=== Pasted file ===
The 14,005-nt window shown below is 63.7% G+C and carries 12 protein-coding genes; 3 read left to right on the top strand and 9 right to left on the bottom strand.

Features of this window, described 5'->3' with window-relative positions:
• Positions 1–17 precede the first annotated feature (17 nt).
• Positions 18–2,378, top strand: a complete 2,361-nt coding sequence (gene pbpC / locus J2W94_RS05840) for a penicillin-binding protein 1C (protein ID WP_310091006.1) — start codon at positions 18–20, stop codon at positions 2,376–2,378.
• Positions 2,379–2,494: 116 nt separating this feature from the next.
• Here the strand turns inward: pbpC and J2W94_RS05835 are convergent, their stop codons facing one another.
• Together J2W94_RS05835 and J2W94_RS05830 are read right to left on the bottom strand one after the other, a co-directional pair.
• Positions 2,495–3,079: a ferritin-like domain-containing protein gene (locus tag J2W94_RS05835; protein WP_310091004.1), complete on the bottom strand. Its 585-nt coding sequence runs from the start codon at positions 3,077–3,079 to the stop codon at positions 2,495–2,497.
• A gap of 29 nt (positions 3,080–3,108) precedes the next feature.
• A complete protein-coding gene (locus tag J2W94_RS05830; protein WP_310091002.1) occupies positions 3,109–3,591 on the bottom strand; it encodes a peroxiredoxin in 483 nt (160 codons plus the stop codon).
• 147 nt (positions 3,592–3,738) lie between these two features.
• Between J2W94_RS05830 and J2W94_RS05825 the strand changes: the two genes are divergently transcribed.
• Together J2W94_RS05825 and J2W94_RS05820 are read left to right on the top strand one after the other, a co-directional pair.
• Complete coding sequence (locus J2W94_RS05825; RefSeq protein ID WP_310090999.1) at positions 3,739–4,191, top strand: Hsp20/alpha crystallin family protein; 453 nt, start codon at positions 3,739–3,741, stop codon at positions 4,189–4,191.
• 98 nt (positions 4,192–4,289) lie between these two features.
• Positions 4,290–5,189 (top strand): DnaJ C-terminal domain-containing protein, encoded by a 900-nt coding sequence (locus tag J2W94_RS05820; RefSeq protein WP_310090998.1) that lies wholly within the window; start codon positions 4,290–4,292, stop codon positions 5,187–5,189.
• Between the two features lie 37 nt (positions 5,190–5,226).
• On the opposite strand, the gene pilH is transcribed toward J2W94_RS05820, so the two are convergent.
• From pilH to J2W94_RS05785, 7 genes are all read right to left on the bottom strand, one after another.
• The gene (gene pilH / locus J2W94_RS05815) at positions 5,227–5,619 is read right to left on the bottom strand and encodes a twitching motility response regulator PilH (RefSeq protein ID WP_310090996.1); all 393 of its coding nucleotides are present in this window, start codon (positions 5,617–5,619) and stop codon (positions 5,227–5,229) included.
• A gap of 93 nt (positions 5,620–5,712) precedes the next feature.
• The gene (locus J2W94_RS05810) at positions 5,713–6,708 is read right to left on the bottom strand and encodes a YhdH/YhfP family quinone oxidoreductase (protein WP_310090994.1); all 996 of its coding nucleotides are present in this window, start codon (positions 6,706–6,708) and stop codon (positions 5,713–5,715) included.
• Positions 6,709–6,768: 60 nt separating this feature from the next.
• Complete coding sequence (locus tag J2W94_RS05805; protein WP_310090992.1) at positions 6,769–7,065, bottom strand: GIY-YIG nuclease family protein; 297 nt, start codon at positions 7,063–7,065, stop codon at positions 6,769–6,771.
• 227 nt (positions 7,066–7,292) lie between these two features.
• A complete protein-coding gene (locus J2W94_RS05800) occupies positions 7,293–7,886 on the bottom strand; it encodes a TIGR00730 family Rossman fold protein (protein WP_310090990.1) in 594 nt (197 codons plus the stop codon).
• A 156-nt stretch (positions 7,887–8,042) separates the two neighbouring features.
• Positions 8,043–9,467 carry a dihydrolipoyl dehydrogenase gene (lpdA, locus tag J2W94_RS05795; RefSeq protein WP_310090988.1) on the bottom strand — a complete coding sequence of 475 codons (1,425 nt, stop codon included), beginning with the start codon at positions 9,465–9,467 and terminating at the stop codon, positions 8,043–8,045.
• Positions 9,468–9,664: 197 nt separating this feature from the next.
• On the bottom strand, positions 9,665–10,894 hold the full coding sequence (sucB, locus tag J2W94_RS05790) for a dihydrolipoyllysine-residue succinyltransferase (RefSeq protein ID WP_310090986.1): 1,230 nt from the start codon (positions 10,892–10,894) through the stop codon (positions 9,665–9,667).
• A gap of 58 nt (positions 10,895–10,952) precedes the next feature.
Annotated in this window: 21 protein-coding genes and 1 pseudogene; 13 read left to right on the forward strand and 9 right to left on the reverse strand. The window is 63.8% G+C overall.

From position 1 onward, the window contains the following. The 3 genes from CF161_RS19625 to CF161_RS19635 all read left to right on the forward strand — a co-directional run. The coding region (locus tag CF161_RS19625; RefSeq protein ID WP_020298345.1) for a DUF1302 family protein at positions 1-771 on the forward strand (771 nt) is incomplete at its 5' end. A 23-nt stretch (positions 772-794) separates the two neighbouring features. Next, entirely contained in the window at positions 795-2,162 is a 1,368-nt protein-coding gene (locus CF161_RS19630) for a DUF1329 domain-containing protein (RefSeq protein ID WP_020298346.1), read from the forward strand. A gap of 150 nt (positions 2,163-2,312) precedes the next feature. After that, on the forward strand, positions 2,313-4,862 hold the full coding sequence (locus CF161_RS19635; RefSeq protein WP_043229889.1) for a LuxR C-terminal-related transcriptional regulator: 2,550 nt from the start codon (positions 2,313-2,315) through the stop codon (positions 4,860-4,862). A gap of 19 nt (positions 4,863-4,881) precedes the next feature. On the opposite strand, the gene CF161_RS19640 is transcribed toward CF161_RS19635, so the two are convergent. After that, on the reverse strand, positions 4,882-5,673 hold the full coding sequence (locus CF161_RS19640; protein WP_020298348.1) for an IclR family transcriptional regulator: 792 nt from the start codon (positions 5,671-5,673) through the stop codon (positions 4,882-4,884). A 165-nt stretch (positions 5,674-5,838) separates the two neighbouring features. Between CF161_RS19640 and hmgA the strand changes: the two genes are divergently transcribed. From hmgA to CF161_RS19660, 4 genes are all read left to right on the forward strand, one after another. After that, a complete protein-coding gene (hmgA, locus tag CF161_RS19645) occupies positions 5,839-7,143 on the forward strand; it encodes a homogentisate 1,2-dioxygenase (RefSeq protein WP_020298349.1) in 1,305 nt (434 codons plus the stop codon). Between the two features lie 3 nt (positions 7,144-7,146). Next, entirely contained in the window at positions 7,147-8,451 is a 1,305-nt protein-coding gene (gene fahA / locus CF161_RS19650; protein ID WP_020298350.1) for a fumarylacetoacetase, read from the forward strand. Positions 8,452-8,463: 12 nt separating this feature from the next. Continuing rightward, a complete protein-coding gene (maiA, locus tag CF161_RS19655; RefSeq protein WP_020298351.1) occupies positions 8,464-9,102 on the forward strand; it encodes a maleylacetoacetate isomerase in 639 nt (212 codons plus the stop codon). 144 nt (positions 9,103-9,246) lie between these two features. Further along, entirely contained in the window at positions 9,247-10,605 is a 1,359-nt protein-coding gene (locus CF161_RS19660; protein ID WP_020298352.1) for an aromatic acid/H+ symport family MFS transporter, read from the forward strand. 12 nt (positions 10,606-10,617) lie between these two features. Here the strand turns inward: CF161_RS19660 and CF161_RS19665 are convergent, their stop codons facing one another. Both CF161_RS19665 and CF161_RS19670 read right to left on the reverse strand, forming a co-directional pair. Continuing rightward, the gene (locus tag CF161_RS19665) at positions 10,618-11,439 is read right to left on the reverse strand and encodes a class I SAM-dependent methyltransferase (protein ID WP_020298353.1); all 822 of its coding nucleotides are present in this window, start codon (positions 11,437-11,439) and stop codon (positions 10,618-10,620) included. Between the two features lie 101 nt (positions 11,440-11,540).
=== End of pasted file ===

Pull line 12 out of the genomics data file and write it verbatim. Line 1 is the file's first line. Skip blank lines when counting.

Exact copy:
• Between J2W94_RS05830 and J2W94_RS05825 the strand changes: the two genes are divergently transcribed.